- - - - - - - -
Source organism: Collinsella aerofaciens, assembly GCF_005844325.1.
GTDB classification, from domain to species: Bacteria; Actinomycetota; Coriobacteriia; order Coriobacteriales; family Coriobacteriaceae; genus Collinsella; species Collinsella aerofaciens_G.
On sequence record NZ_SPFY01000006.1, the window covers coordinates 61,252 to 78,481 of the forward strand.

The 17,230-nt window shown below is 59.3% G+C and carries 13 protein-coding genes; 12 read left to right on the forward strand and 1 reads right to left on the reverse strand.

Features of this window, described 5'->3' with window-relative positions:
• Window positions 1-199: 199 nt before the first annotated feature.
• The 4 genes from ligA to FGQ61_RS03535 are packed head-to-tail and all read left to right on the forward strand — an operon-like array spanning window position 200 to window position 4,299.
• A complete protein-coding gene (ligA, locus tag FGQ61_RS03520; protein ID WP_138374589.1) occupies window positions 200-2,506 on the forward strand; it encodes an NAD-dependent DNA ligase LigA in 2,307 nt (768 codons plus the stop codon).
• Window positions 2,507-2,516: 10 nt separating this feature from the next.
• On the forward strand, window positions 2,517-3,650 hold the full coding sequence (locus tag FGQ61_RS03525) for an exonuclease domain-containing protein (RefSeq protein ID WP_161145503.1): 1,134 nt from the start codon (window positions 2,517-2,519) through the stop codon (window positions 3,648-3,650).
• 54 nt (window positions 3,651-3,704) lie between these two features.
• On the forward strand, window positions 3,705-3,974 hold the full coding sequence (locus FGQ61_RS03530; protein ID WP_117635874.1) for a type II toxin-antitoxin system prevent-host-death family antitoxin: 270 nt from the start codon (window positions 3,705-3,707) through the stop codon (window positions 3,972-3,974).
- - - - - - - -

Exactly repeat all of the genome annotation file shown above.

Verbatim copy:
Source organism: Collinsella aerofaciens, assembly GCF_005844325.1.
GTDB classification, from domain to species: Bacteria; Actinomycetota; Coriobacteriia; order Coriobacteriales; family Coriobacteriaceae; genus Collinsella; species Collinsella aerofaciens_G.
On sequence record NZ_SPFY01000006.1, the window covers coordinates 61,252 to 78,481 of the forward strand.

The 17,230-nt window shown below is 59.3% G+C and carries 13 protein-coding genes; 12 read left to right on the forward strand and 1 reads right to left on the reverse strand.

Features of this window, described 5'->3' with window-relative positions:
• Window positions 1-199: 199 nt before the first annotated feature.
• The 4 genes from ligA to FGQ61_RS03535 are packed head-to-tail and all read left to right on the forward strand — an operon-like array spanning window position 200 to window position 4,299.
• A complete protein-coding gene (ligA, locus tag FGQ61_RS03520; protein ID WP_138374589.1) occupies window positions 200-2,506 on the forward strand; it encodes an NAD-dependent DNA ligase LigA in 2,307 nt (768 codons plus the stop codon).
• Window positions 2,507-2,516: 10 nt separating this feature from the next.
• On the forward strand, window positions 2,517-3,650 hold the full coding sequence (locus tag FGQ61_RS03525) for an exonuclease domain-containing protein (RefSeq protein ID WP_161145503.1): 1,134 nt from the start codon (window positions 2,517-2,519) through the stop codon (window positions 3,648-3,650).
• 54 nt (window positions 3,651-3,704) lie between these two features.
• On the forward strand, window positions 3,705-3,974 hold the full coding sequence (locus FGQ61_RS03530; protein ID WP_117635874.1) for a type II toxin-antitoxin system prevent-host-death family antitoxin: 270 nt from the start codon (window positions 3,705-3,707) through the stop codon (window positions 3,972-3,974).